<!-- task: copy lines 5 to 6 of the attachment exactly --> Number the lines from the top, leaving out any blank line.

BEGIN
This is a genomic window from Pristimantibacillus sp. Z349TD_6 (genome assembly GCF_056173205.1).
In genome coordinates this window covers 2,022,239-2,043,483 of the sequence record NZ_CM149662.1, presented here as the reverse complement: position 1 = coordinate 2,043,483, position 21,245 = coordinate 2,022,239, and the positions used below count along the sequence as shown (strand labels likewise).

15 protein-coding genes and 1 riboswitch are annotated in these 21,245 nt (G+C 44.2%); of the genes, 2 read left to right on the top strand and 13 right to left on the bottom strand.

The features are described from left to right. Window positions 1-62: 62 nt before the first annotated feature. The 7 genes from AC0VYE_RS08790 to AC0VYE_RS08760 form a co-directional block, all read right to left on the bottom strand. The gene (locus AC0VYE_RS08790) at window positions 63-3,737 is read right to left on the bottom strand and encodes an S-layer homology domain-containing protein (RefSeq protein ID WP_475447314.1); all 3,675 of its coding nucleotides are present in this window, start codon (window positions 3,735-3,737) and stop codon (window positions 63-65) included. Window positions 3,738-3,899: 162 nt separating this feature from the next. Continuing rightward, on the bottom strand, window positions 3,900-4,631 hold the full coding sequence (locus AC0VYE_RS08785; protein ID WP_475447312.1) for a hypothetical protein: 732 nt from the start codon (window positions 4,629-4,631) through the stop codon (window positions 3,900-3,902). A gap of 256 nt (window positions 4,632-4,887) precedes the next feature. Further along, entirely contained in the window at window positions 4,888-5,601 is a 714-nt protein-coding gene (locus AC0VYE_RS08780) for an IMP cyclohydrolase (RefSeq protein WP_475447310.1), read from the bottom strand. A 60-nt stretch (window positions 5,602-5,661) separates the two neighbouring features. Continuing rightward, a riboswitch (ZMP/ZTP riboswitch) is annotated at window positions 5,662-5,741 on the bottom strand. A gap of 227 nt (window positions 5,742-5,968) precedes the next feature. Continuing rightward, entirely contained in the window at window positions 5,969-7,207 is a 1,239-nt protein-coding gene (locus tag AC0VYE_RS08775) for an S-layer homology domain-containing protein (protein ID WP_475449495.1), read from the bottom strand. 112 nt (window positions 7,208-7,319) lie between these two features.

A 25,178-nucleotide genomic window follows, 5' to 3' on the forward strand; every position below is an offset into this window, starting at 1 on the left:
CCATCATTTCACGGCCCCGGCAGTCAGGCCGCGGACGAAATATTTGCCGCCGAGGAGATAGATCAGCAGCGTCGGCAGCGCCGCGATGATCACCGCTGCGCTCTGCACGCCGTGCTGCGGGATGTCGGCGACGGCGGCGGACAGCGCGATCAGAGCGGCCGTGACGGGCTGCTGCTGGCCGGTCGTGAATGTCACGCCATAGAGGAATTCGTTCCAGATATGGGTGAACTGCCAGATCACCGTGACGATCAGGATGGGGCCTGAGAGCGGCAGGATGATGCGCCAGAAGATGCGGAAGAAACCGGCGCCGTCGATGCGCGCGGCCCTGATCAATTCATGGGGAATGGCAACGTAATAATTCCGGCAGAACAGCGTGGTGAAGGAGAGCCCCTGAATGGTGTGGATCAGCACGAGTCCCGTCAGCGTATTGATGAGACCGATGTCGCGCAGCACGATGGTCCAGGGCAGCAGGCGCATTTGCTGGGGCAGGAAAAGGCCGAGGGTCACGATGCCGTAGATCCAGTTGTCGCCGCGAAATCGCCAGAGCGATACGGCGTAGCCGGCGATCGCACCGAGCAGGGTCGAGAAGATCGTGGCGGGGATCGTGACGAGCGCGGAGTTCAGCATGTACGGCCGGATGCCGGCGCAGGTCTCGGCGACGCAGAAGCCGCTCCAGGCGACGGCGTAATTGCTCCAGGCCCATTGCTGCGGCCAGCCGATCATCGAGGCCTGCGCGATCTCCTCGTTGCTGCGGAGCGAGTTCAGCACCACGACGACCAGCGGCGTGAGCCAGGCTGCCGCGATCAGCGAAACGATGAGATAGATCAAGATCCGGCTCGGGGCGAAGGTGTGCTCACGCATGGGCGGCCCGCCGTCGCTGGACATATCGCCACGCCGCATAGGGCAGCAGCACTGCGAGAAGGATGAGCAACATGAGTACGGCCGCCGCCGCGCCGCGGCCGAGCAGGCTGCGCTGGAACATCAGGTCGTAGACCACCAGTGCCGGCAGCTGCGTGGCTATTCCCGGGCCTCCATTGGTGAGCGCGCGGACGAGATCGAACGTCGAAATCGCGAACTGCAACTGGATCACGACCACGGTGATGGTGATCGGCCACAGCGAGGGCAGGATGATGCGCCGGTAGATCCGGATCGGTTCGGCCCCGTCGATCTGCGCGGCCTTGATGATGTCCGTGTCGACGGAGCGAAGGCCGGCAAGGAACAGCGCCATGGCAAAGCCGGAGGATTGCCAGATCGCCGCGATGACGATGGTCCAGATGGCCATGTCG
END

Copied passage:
A 25,178-nucleotide genomic window follows, 5' to 3' on the forward strand; every position below is an offset into this window, starting at 1 on the left:
CCATCATTTCACGGCCCCGGCAGTCAGGCCGCGGACGAAATATTTGCCGCCGAGGAGATAGATCAGCAGCGTCGGCAGCGCCGCGATGATCACCGCTGCGCTCTGCACGCCGTGCTGCGGGATGTCGGCGACGGCGGCGGACAGCGCGATCAGAGCGGCCGTGACGGGCTGCTGCTGGCCGGTCGTGAATGTCACGCCATAGAGGAATTCGTTCCAGATATGGGTGAACTGCCAGATCACCGTGACGATCAGGATGGGGCCTGAGAGCGGCAGGATGATGCGCCAGAAGATGCGGAAGAAACCGGCGCCGTCGATGCGCGCGGCCCTGATCAATTCATGGGGAATGGCAACGTAATAATTCCGGCAGAACAGCGTGGTGAAGGAGAGCCCCTGAATGGTGTGGATCAGCACGAGTCCCGTCAGCGTATTGATGAGACCGATGTCGCGCAGCACGATGGTCCAGGGCAGCAGGCGCATTTGCTGGGGCAGGAAAAGGCCGAGGGTCACGATGCCGTAGATCCAGTTGTCGCCGCGAAATCGCCAGAGCGATACGGCGTAGCCGGCGATCGCACCGAGCAGGGTCGAGAAGATCGTGGCGGGGATCGTGACGAGCGCGGAGTTCAGCATGTACGGCCGGATGCCGGCGCAGGTCTCGGCGACGCAGAAGCCGCTCCAGGCGACGGCGTAATTGCTCCAGGCCCATTGCTGCGGCCAGCCGATCATCGAGGCCTGCGCGATCTCCTCGTTGCTGCGGAGCGAGTTCAGCACCACGACGACCAGCGGCGTGAGCCAGGCTGCCGCGATCAGCGAAACGATGAGATAGATCAAGATCCGGCTCGGGGCGAAGGTGTGCTCACGCATGGGCGGCCCGCCGTCGCTGGACATATCGCCACGCCGCATAGGGCAGCAGCACTGCGAGAAGGATGAGCAACATGAGTACGGCCGCCGCCGCGCCGCGGCCGAGCAGGCTGCGCTGGAACATCAGGTCGTAGACCACCAGTGCCGGCAGCTGCGTGGCTATTCCCGGGCCTCCATTGGTGAGCGCGCGGACGAGATCGAACGTCGAAATCGCGAACTGCAACTGGATCACGACCACGGTGATGGTGATCGGCCACAGCGAGGGCAGGATGATGCGCCGGTAGATCCGGATCGGTTCGGCCCCGTCGATCTGCGCGGCCTTGATGATGTCCGTGTCGACGGAGCGAAGGCCGGCAAGGAACAGCGCCATGGCAAAGCCGGAGGATTGCCAGATCGCCGCGATGACGATGGTCCAGATGGCCATGTCG